By Bill Lambrecht
WASHINGTON – Pressured by Congress, the Federal Aviation Administration is rapidly launching a new era in unmanned flight with hundreds of exemptions to a federal ban on commercial use of drones.
Without fanfare, the FAA has issued nearly 750 exemptions – more than 60 to Texas companies and individuals – enabling small drones to take flight for a host of reasons, from real estate promotion to television filming to inspections of cell towers and croplands, records show.
The FAA handed out more than 90 percent of exemptions just since April, illustrating the speed by which the nation’s aviation authority is moving. In June alone, the FAA granted authorizations for commercial unmanned aircraft systems in 42 states and Puerto Rico.
Several Houston-area companies and individuals have sought the exemptions. D&C Inspection Services in Seabrook intends to use the drones for safety inspections; Flying Solutions in Missouri City for flight training, film production & other services; Trumbull Unmanned in Houston for energy industry mapping and monitoring.
Meanwhile, availability of Chinese-made drones for as little as $500 is spawning low-investment startups in an atmosphere likened by enthusiasts to the early days of personal computers.
Steven Combs’ Drone-view LLC, in Elmendorf, swiftly parlayed an exemption in April into a money-making operation. Droneview is conducting aerial photography for a construction company and Bexar County real estate clients.
Last week, Combs received FAA approval to operate another new drone, and business is going so well he is opening a Drone-view branch in Minnesota.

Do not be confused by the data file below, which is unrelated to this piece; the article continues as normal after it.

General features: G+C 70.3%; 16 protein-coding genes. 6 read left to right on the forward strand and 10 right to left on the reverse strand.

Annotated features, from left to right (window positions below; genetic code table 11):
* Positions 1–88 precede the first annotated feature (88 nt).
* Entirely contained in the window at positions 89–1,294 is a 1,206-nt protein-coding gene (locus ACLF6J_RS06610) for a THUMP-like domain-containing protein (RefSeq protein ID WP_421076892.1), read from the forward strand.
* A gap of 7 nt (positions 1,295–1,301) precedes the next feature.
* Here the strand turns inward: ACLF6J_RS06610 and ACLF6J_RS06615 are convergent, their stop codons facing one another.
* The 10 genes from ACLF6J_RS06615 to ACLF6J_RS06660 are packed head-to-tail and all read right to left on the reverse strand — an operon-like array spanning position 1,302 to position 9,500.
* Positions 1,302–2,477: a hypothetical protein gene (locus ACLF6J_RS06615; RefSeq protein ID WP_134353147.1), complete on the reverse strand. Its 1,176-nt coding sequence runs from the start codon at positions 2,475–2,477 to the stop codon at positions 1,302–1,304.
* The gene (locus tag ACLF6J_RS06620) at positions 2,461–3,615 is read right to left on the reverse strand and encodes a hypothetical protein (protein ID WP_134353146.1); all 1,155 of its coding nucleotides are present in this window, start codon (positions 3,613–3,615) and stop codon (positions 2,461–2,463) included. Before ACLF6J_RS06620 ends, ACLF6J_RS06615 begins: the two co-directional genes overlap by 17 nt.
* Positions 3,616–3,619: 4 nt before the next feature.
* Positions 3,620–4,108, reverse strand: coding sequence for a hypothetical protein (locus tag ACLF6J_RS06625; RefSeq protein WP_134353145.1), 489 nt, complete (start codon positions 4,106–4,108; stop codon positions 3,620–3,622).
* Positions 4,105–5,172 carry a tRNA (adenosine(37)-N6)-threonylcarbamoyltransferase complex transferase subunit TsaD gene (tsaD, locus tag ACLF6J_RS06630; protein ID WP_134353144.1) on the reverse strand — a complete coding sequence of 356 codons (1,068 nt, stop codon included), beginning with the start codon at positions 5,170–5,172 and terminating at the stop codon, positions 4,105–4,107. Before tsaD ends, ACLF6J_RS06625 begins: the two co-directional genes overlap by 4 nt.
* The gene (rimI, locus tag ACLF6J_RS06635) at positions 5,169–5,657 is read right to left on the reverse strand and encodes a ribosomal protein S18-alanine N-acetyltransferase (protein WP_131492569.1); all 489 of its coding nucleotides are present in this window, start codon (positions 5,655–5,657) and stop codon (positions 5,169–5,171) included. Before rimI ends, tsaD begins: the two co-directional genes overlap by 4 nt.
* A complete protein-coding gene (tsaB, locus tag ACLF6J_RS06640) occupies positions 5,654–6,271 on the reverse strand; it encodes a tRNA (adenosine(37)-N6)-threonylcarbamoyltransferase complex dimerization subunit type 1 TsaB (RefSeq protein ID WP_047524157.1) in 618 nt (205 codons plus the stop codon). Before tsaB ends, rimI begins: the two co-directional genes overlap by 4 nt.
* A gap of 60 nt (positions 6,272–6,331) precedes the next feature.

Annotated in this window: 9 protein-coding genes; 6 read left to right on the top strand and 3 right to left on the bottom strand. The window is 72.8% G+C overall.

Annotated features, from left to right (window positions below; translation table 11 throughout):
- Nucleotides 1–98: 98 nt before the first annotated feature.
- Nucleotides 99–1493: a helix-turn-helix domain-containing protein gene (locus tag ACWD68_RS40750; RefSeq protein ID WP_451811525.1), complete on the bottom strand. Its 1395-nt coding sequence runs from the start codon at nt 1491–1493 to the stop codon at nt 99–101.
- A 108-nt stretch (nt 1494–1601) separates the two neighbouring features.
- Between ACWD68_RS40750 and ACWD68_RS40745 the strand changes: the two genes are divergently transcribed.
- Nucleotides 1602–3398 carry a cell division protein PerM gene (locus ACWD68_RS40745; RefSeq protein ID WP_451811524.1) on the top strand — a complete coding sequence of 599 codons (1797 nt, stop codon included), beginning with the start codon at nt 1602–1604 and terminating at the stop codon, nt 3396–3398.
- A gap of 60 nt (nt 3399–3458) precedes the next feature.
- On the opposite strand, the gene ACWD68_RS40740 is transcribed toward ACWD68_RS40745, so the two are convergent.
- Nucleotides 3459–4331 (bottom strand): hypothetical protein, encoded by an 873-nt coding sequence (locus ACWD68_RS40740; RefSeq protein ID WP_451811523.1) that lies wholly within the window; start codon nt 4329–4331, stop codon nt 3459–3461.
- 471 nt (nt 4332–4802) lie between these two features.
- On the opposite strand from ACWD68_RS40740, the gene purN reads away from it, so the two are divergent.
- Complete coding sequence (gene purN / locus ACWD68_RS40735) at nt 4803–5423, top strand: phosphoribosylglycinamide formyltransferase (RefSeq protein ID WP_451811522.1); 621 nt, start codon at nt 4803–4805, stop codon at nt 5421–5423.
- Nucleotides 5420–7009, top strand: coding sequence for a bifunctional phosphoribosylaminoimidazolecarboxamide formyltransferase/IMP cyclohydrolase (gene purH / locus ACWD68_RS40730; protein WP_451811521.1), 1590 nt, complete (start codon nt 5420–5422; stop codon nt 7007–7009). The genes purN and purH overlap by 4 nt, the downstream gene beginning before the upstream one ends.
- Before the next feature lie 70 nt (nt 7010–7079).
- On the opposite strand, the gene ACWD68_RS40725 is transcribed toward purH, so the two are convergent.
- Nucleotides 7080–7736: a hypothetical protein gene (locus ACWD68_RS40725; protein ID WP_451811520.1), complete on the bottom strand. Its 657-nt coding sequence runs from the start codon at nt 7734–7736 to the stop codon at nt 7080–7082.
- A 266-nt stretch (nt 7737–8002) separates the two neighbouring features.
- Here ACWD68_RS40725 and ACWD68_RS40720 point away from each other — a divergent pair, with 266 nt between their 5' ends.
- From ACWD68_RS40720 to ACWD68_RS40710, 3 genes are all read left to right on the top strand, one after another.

The rapid developments presage the day of drones commonly hovering above, a sight Americans might or might not be prepared for. FAA officials say they’ll have a final rule governing small drones in place early next year. That regulation as drawn would require simply a vetting and a written test rather than the pilot’s certificate needed for the current exemptions.
As government speeds toward the once futuristic prospect of deliveries by drone, civil liberties advocates and even promoters in Congress worry that privacy protections are absent.
Privacy went unmentioned in the three-year-old federal law ordering the FAA to open the national air space for commercial drones. The FAA deals only with safety. And courts have said nothing about how privacy will be defined.
Yet privacy protections likely will be a factor in public acceptance of a sky abuzz with quadcopters and tiny planes. Combs recognizes as much in the warnings he is hearing.
“I’ve had people say to me that if that thing ever comes over my place I’m going shoot it out of the sky,” Combs said.
He might have reason to worry. Last year, a shotgun-wielding waiter in New Jersey blasted a Chinese-made DJI Phantom drone similar to the unmanned aircraft Combs operates. Soon after, another miniature flying machine was brought down in California by shotgun.
Last month in New York, firefighters trained a blast of water on a hobbyist’s drone, damaging it and raising First Amendment questions about what can be filmed.
Texas is among the states that expressly forbid aerial surveillance. Combs’ worry about perceptions is why he promises on his website not to use his quadcopter “for snooping or to spy on a business, property or persons.”
The exemptions flying out of the FAA come with safety-related stipulations: Operators must have a pilot’s certificate, keep drones in their lines of sight and operate in daylight only. Drones can weigh no more than 55 pounds and fly no higher than 400 feet.